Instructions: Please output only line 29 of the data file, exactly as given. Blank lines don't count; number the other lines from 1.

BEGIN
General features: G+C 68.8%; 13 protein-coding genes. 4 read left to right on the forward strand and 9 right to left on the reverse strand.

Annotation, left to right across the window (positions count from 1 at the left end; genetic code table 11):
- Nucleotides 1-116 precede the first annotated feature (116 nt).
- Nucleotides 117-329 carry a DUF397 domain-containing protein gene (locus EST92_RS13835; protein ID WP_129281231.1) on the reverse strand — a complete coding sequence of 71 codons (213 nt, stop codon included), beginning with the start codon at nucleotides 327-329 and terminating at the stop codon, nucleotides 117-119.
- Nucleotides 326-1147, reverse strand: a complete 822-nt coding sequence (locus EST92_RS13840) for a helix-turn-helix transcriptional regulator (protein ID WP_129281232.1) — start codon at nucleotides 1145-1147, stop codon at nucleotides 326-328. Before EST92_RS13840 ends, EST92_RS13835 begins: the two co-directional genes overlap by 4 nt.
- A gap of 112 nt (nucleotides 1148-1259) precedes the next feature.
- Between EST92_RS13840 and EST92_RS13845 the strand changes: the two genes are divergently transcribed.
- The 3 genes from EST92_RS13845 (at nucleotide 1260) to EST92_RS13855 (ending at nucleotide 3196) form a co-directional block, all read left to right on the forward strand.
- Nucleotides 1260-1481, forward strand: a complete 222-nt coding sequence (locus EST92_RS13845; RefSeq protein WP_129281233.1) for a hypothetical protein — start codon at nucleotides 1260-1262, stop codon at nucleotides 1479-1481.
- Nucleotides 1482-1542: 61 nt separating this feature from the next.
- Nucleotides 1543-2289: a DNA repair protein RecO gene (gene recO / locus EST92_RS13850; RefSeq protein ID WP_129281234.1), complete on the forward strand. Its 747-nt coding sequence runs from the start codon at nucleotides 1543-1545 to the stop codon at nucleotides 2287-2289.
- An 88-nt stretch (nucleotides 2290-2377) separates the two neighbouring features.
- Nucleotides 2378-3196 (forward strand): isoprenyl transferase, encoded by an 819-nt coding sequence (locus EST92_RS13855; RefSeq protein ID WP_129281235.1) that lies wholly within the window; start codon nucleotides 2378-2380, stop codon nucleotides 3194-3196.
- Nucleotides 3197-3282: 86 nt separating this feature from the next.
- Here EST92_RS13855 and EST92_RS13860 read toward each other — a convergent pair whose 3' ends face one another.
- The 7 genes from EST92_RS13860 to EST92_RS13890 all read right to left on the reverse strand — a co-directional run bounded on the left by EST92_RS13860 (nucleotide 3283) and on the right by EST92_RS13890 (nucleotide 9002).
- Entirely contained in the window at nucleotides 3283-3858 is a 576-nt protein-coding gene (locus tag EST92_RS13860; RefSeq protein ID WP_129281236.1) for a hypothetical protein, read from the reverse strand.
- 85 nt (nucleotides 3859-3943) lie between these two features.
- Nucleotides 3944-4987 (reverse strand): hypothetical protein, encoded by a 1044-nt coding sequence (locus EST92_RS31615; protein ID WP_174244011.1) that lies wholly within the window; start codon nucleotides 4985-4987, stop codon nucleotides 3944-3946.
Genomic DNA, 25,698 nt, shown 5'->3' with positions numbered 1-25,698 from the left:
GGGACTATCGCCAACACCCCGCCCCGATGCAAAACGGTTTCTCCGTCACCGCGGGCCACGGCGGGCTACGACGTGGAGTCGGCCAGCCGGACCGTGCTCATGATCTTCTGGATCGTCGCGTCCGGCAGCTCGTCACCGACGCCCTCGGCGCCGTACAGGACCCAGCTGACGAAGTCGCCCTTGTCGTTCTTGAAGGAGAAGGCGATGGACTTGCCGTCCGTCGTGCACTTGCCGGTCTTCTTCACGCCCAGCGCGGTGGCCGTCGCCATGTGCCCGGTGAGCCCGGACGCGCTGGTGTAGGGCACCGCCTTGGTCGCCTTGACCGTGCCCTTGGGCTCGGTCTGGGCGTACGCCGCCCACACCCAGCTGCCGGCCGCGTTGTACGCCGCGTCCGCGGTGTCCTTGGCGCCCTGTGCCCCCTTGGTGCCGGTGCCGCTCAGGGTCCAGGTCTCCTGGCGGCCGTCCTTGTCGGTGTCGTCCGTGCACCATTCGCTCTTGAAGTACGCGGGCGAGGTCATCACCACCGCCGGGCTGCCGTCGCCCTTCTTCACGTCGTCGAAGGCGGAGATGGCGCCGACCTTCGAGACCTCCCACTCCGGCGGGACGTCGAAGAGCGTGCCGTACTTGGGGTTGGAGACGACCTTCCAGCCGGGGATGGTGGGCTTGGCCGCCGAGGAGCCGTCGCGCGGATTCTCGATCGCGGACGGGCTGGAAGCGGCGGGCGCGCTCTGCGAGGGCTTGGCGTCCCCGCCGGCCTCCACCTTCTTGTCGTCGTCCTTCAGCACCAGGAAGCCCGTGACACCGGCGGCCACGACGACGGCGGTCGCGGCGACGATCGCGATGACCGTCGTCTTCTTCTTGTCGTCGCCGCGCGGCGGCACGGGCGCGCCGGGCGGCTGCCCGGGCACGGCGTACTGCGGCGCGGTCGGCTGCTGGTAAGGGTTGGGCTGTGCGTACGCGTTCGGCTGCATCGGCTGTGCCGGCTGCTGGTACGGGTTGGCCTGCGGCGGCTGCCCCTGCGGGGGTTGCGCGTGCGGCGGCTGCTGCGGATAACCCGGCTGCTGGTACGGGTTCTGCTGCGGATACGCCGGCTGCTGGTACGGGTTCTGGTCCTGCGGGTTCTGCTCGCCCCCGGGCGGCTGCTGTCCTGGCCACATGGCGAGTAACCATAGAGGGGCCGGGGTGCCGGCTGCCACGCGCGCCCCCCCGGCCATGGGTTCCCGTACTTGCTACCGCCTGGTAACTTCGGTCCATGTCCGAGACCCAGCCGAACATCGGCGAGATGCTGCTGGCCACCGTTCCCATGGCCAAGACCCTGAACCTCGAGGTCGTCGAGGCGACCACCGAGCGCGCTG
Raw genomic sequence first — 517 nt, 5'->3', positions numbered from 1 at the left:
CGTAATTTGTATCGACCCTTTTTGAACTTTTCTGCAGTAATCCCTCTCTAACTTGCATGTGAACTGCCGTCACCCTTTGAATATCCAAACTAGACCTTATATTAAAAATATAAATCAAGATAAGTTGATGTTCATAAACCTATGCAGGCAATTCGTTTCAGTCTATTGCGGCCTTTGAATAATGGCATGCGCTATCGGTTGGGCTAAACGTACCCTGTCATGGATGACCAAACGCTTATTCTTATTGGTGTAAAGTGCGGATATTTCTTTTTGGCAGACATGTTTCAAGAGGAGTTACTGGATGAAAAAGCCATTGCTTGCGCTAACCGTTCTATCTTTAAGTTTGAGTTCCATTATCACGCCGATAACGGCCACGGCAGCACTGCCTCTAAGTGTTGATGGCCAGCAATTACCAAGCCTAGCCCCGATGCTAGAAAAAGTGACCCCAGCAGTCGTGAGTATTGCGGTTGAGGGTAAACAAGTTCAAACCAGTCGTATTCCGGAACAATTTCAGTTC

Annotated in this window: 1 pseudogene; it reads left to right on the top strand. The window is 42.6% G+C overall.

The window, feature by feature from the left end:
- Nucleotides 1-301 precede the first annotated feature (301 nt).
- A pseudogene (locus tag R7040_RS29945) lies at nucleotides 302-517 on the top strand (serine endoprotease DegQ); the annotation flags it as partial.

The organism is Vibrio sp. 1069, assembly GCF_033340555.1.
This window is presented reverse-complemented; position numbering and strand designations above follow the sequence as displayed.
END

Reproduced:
This window is presented reverse-complemented; position numbering and strand designations above follow the sequence as displayed.